Brian G. is a student in Montano's fifth-grade classroom. He describes GeoPals as "people who want to communicate with and help students and to make new friends with children."

"My GeoPal or my mentor has helped me be more responsible because I committed myself to write to him. He is very smart, so I learned a lot of things through his e-mail," explained Brian. "What I like the most about the GeoPals project is that my GeoPal writes very encouraging letters to me. He seems to care about my future. He tells me about himself, and he also asks me questions about grammar and social studies. I like writing to him. We should have a lot more people doing this kind of help."

"GeoPals are dedicated people who want to share their experiences with students," added another student, Herman C. "They also like to help with school things like grammar and social studies."

Herman feels that communicating with his mentor has helped him a great deal. He especially enjoys her stories about when she was about his age. His mentor sends cards to him on holidays and often tells him that she enjoys reading his letters. Herman tells her about his school and home experiences. "She [the mentor] is a very smart lady. The GeoPals project is a nice project for everyone. GeoPals are caring persons. GeoPals teach us communication skills, and they also teach us to be respectful and responsible to others," Herman said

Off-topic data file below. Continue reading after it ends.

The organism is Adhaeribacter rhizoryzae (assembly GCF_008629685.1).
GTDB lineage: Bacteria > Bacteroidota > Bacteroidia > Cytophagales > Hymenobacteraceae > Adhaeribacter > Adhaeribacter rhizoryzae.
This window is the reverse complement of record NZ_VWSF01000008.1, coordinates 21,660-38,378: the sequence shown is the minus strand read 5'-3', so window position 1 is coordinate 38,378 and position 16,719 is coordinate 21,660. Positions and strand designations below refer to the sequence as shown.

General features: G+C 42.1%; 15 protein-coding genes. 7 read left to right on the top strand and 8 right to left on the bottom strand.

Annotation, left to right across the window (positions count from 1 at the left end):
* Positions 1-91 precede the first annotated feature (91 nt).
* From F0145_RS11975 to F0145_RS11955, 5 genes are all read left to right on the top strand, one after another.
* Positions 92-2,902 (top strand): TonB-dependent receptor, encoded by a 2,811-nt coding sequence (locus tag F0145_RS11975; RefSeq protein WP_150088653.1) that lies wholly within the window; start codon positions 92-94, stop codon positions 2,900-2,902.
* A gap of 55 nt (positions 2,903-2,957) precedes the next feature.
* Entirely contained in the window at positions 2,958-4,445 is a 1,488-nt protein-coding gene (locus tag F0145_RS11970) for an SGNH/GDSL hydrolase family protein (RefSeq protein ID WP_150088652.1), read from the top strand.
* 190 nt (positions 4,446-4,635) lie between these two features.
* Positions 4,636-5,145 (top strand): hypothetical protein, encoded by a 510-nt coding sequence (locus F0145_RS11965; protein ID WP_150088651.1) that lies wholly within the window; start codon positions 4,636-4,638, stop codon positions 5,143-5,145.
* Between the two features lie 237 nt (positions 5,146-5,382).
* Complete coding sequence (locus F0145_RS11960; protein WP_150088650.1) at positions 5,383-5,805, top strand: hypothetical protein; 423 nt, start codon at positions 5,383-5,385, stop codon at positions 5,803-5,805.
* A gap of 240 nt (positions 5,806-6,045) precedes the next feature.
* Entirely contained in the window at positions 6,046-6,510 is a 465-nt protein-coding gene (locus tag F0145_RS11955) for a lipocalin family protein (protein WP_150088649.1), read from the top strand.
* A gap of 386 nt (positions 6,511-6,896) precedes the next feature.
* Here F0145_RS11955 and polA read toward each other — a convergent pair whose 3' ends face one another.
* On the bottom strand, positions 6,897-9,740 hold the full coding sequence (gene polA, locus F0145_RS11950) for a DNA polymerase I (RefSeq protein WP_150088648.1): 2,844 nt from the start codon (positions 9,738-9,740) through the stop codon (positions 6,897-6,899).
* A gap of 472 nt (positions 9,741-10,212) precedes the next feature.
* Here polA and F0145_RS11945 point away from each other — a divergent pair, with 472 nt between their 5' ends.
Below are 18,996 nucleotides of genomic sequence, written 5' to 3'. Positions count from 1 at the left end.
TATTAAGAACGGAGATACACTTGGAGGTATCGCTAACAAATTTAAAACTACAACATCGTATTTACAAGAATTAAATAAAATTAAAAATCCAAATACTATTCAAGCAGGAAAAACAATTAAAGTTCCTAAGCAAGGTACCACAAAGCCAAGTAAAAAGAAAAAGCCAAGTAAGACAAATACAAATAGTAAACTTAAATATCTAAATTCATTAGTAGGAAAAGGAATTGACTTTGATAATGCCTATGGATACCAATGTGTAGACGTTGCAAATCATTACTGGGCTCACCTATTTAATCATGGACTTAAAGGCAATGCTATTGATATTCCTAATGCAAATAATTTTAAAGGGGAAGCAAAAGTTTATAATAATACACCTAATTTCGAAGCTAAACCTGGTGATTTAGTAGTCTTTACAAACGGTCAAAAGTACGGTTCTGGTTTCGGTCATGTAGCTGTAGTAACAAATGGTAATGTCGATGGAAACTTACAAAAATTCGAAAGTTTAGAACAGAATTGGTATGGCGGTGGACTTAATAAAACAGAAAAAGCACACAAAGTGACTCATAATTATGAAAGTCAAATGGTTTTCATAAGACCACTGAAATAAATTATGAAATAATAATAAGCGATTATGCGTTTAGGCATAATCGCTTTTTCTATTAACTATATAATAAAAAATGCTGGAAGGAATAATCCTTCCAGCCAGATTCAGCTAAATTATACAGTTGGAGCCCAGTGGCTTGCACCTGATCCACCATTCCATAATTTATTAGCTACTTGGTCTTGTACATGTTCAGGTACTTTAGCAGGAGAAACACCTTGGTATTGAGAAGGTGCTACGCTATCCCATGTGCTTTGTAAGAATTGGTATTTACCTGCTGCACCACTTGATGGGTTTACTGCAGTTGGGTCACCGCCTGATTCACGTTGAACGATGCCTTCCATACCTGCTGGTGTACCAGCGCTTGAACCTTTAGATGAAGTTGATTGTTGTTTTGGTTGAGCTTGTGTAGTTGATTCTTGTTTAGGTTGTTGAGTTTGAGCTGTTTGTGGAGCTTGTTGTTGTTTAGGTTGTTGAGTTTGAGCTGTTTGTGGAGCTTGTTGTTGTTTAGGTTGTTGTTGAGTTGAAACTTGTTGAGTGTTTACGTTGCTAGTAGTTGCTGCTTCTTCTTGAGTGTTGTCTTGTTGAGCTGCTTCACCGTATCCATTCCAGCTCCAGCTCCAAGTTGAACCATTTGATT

Samantha S. echoes some of sentiments of her classmates. "My GeoPal, or my mentor, has helped me a lot to be responsible. I usually write back to her as soon as I get her letters. Sometimes she tells me stories that are fun, and other times she writes sad stories. I like to read them all. I tell her most of the things that I do at school and at home. She always answers me back. I like my GeoPal a lot."

In summation, Samantha suggests, "GeoPals are great! There should be more people like them."


Soto is extremely proud of the work of the GeoPals mentors. She says that she often receives personal notes from them that say such things as, "I haven't heard from Kyle for two weeks. Is anything wrong?" This year, a child in the program lost both a parent and stepparent. After the tragedy, the child moved out of state but kept in touch with the mentor, with the full support of a parent and counselor.

Art Wolinsky of Barnegat, New Jersey, is one GeoPals mentor. The technology director for the Online Internet Institute, he has been involved with GeoPals since its beginning. "As a participant, I get the satisfaction of working one-on-one with a child and seeing the growth that takes place over the course of the year," said Wolinsky. "I also get to do fifth-grade homework!"